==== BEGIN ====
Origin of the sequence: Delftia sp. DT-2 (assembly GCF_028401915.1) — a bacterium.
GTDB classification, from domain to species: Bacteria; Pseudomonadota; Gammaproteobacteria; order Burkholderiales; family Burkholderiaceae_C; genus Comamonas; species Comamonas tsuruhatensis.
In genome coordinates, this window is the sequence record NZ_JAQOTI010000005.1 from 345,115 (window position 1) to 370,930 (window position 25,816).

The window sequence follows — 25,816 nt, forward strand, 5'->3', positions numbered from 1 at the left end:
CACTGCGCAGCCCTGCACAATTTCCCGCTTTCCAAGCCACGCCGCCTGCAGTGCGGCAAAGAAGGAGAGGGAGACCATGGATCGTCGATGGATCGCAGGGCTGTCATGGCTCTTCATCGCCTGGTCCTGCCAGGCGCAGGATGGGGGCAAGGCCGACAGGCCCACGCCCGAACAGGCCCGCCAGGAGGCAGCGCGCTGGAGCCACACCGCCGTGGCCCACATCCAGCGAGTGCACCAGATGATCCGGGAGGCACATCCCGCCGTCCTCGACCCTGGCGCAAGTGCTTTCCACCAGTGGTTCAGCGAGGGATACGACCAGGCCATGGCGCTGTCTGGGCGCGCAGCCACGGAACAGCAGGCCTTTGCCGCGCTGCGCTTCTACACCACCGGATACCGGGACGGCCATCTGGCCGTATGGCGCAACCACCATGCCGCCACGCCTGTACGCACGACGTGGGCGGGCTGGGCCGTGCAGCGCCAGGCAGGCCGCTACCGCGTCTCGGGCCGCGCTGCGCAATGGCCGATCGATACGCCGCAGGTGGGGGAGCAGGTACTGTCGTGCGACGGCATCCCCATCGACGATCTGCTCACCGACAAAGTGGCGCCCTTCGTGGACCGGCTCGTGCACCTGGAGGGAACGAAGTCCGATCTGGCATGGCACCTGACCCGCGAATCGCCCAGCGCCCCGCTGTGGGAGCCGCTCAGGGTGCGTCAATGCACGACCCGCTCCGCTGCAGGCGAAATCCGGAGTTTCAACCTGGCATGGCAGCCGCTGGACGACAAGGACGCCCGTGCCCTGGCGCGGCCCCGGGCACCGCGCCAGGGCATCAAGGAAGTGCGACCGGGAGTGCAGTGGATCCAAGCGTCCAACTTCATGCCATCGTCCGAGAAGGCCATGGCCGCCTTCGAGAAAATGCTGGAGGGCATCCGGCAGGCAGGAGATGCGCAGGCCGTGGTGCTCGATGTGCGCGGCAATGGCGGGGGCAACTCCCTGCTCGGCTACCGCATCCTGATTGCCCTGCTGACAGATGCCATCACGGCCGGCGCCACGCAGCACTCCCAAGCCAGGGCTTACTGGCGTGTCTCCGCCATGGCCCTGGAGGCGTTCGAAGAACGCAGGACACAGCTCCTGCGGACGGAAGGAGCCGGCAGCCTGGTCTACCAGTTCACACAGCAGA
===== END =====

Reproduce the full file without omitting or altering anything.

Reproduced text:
Origin of the sequence: Delftia sp. DT-2 (assembly GCF_028401915.1) — a bacterium.
GTDB classification, from domain to species: Bacteria; Pseudomonadota; Gammaproteobacteria; order Burkholderiales; family Burkholderiaceae_C; genus Comamonas; species Comamonas tsuruhatensis.
In genome coordinates, this window is the sequence record NZ_JAQOTI010000005.1 from 345,115 (window position 1) to 370,930 (window position 25,816).

The window sequence follows — 25,816 nt, forward strand, 5'->3', positions numbered from 1 at the left end:
CACTGCGCAGCCCTGCACAATTTCCCGCTTTCCAAGCCACGCCGCCTGCAGTGCGGCAAAGAAGGAGAGGGAGACCATGGATCGTCGATGGATCGCAGGGCTGTCATGGCTCTTCATCGCCTGGTCCTGCCAGGCGCAGGATGGGGGCAAGGCCGACAGGCCCACGCCCGAACAGGCCCGCCAGGAGGCAGCGCGCTGGAGCCACACCGCCGTGGCCCACATCCAGCGAGTGCACCAGATGATCCGGGAGGCACATCCCGCCGTCCTCGACCCTGGCGCAAGTGCTTTCCACCAGTGGTTCAGCGAGGGATACGACCAGGCCATGGCGCTGTCTGGGCGCGCAGCCACGGAACAGCAGGCCTTTGCCGCGCTGCGCTTCTACACCACCGGATACCGGGACGGCCATCTGGCCGTATGGCGCAACCACCATGCCGCCACGCCTGTACGCACGACGTGGGCGGGCTGGGCCGTGCAGCGCCAGGCAGGCCGCTACCGCGTCTCGGGCCGCGCTGCGCAATGGCCGATCGATACGCCGCAGGTGGGGGAGCAGGTACTGTCGTGCGACGGCATCCCCATCGACGATCTGCTCACCGACAAAGTGGCGCCCTTCGTGGACCGGCTCGTGCACCTGGAGGGAACGAAGTCCGATCTGGCATGGCACCTGACCCGCGAATCGCCCAGCGCCCCGCTGTGGGAGCCGCTCAGGGTGCGTCAATGCACGACCCGCTCCGCTGCAGGCGAAATCCGGAGTTTCAACCTGGCATGGCAGCCGCTGGACGACAAGGACGCCCGTGCCCTGGCGCGGCCCCGGGCACCGCGCCAGGGCATCAAGGAAGTGCGACCGGGAGTGCAGTGGATCCAAGCGTCCAACTTCATGCCATCGTCCGAGAAGGCCATGGCCGCCTTCGAGAAAATGCTGGAGGGCATCCGGCAGGCAGGAGATGCGCAGGCCGTGGTGCTCGATGTGCGCGGCAATGGCGGGGGCAACTCCCTGCTCGGCTACCGCATCCTGATTGCCCTGCTGACAGATGCCATCACGGCCGGCGCCACGCAGCACTCCCAAGCCAGGGCTTACTGGCGTGTCTCCGCCATGGCCCTGGAGGCGTTCGAAGAACGCAGGACACAGCTCCTGCGGACGGAAGGAGCCGGCAGCCTGGTCTACCAGTTCACACAGCAGA